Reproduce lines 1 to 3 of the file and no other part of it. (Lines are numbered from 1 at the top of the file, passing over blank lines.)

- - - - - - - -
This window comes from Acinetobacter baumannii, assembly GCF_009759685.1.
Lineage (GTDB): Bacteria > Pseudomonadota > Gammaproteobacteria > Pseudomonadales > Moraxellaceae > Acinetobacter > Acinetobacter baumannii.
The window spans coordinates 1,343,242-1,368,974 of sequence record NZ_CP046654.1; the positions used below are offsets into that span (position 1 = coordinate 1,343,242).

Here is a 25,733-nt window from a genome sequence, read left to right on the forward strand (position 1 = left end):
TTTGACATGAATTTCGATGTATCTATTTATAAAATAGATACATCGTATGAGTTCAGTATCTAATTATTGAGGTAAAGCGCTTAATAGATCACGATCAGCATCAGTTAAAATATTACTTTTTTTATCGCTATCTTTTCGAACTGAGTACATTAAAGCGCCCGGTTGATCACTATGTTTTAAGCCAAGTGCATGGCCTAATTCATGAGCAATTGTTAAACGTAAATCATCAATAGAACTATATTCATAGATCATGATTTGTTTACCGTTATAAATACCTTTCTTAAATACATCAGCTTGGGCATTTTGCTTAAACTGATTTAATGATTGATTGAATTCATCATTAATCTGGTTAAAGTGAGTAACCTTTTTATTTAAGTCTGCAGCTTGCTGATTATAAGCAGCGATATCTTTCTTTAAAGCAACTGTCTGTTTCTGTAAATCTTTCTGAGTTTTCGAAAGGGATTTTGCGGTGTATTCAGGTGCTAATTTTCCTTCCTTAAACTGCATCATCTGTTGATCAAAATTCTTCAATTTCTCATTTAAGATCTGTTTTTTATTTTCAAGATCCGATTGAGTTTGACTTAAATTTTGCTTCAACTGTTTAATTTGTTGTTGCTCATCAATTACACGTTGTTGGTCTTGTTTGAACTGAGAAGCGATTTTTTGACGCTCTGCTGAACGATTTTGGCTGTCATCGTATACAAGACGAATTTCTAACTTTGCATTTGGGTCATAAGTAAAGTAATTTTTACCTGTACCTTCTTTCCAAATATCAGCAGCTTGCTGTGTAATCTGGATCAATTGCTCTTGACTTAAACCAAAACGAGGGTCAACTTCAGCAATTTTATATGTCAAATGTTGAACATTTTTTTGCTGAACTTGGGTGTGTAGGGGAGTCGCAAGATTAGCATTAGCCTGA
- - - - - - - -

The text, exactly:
This window comes from Acinetobacter baumannii, assembly GCF_009759685.1.
Lineage (GTDB): Bacteria > Pseudomonadota > Gammaproteobacteria > Pseudomonadales > Moraxellaceae > Acinetobacter > Acinetobacter baumannii.
The window spans coordinates 1,343,242-1,368,974 of sequence record NZ_CP046654.1; the positions used below are offsets into that span (position 1 = coordinate 1,343,242).